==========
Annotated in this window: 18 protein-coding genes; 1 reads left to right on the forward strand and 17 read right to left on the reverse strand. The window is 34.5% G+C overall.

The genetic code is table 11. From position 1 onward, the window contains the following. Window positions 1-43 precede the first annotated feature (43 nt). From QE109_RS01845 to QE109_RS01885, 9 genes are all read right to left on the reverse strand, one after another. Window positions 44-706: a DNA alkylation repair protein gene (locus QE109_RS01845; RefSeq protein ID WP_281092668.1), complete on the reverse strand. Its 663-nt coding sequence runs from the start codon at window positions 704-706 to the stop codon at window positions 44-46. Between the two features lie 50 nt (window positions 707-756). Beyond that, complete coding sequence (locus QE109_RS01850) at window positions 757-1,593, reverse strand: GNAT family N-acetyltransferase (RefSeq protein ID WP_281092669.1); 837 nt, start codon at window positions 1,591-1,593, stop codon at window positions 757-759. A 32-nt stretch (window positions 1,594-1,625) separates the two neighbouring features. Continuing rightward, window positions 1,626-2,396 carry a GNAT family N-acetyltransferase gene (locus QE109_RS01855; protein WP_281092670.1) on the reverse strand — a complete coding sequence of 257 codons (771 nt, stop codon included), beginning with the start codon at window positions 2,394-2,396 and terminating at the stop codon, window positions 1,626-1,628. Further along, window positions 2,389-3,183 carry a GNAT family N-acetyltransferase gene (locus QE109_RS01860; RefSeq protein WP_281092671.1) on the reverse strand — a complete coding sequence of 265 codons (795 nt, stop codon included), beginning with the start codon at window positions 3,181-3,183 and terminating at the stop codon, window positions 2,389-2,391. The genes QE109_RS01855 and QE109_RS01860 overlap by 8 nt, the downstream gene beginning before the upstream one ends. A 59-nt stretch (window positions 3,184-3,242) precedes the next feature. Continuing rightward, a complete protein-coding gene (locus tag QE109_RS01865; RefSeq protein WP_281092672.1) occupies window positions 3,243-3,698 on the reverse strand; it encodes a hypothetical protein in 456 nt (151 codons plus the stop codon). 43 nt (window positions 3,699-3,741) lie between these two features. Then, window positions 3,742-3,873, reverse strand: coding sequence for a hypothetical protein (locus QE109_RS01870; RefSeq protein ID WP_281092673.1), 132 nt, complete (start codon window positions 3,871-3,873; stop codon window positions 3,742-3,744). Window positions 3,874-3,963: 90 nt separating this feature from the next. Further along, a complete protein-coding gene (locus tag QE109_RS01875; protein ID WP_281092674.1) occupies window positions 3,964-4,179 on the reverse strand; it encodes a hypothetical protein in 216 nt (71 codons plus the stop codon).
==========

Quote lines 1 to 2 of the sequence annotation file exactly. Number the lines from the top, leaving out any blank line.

Annotated in this window: 18 protein-coding genes; 1 reads left to right on the forward strand and 17 read right to left on the reverse strand. The window is 34.5% G+C overall.

The genetic code is table 11. From position 1 onward, the window contains the following. Window positions 1-43 precede the first annotated feature (43 nt). From QE109_RS01845 to QE109_RS01885, 9 genes are all read right to left on the reverse strand, one after another. Window positions 44-706: a DNA alkylation repair protein gene (locus QE109_RS01845; RefSeq protein ID WP_281092668.1), complete on the reverse strand. Its 663-nt coding sequence runs from the start codon at window positions 704-706 to the stop codon at window positions 44-46. Between the two features lie 50 nt (window positions 707-756). Beyond that, complete coding sequence (locus QE109_RS01850) at window positions 757-1,593, reverse strand: GNAT family N-acetyltransferase (RefSeq protein ID WP_281092669.1); 837 nt, start codon at window positions 1,591-1,593, stop codon at window positions 757-759. A 32-nt stretch (window positions 1,594-1,625) separates the two neighbouring features. Continuing rightward, window positions 1,626-2,396 carry a GNAT family N-acetyltransferase gene (locus QE109_RS01855; protein WP_281092670.1) on the reverse strand — a complete coding sequence of 257 codons (771 nt, stop codon included), beginning with the start codon at window positions 2,394-2,396 and terminating at the stop codon, window positions 1,626-1,628. Further along, window positions 2,389-3,183 carry a GNAT family N-acetyltransferase gene (locus QE109_RS01860; RefSeq protein WP_281092671.1) on the reverse strand — a complete coding sequence of 265 codons (795 nt, stop codon included), beginning with the start codon at window positions 3,181-3,183 and terminating at the stop codon, window positions 2,389-2,391. The genes QE109_RS01855 and QE109_RS01860 overlap by 8 nt, the downstream gene beginning before the upstream one ends. A 59-nt stretch (window positions 3,184-3,242) precedes the next feature. Continuing rightward, a complete protein-coding gene (locus tag QE109_RS01865; RefSeq protein WP_281092672.1) occupies window positions 3,243-3,698 on the reverse strand; it encodes a hypothetical protein in 456 nt (151 codons plus the stop codon). 43 nt (window positions 3,699-3,741) lie between these two features. Then, window positions 3,742-3,873, reverse strand: coding sequence for a hypothetical protein (locus QE109_RS01870; RefSeq protein ID WP_281092673.1), 132 nt, complete (start codon window positions 3,871-3,873; stop codon window positions 3,742-3,744). Window positions 3,874-3,963: 90 nt separating this feature from the next. Further along, a complete protein-coding gene (locus tag QE109_RS01875; protein ID WP_281092674.1) occupies window positions 3,964-4,179 on the reverse strand; it encodes a hypothetical protein in 216 nt (71 codons plus the stop codon).